Dragan started photography back in the 80’s through watching his uncle creating his own black and white photos in his darkroom in his hometown of Belgrade in Serbia. He was around twelve and his first camera was an extremely low-tech, fully manual plastic box which was capable of taking surprisingly decent photos. He has been taking photos ever since.
Unlike other photographers, Dargan doesn’t specialize in one genre of photography, but rather tries to break from that mould to create images which rely on different elements to work in harmony with each other. He views his images as “…book jackets for stories I have not written, and never could have written, because they are not stories that can be told in words.”
His images have a certain elegance and almost dreamlike appearance that capture the viewer’s attention and thoughts. They are works of art that don’t conform to society’s normal views and set-ups of photographs.
Dragan, where do you currently live?
I live in Belgrade, Serbia. This is also where I’m from.
What genre of photography do you specialize in?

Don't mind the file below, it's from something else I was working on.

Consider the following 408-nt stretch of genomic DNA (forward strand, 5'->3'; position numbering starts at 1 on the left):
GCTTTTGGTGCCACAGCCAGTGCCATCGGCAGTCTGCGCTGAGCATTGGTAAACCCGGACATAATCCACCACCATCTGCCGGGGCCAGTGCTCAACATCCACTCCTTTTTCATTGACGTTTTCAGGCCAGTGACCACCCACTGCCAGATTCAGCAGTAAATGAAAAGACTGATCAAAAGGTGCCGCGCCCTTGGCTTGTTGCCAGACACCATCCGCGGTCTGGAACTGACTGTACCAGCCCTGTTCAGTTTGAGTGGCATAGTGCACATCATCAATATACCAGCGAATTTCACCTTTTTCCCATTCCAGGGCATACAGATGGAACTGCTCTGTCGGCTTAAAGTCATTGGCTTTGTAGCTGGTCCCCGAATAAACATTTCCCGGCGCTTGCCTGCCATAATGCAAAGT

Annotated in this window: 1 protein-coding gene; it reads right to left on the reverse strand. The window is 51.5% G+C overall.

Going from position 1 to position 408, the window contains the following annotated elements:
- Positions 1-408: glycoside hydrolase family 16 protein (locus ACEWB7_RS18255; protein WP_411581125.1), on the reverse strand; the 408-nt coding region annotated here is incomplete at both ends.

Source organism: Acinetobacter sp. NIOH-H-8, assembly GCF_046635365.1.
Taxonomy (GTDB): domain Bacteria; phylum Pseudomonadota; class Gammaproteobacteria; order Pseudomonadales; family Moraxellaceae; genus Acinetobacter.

None, I’m trying to replace the monotony of a genre and style with polyphony, or even better, sometimes a formal polyphony using devices from literature and philosophy.
Describe your style of photography?
My desire is for the photograph to not only convey a story about itself, but also about the person who took it, as if each photograph could be a mirror. The benefit of picking a style and staying consistent (and I hate consistency, I love to confuse people) is that having a distinct style is just easier to market. That’s all. And I’m not doing photography to be famous or to sell things and so I don’t try to limit my expression to one voice or tone.
What are you working on at the moment?
I’ve admired the works of Vadim Yusov and Aleksandr Knyazhinsky. They were cinematographers but their work with Andrei Tarkovsky made me love the world of pictures. I was profoundly affected by the photography in his films, more than anything else I had seen before.
What is your favourite memory from your experiences?
Without question, that would have to be developing photos in the darkroom.
What’s in your camera bag?
I use a Fuji X-T1 with set of different lenses.
What advice you would give anyone who is starting out?
I would advise them to read Camera Lucida. It is a short book published in 1980s by the French literary theorist and philosopher Roland Barthes. It was one of the most important early academic books of theorization on photography.
Any pitfalls they should avoid?
To avoid bad literature.
Lastly… if you weren’t a photographer what would you be doing?
I’m not a professional photographer but I would have to say an artist of any kind.
To view more of Dragan’s work or get in contact with him visit his website.
Images by Dragan Todorović. All rights reserved. No usage without permission.
Interview by Kav Dadfar.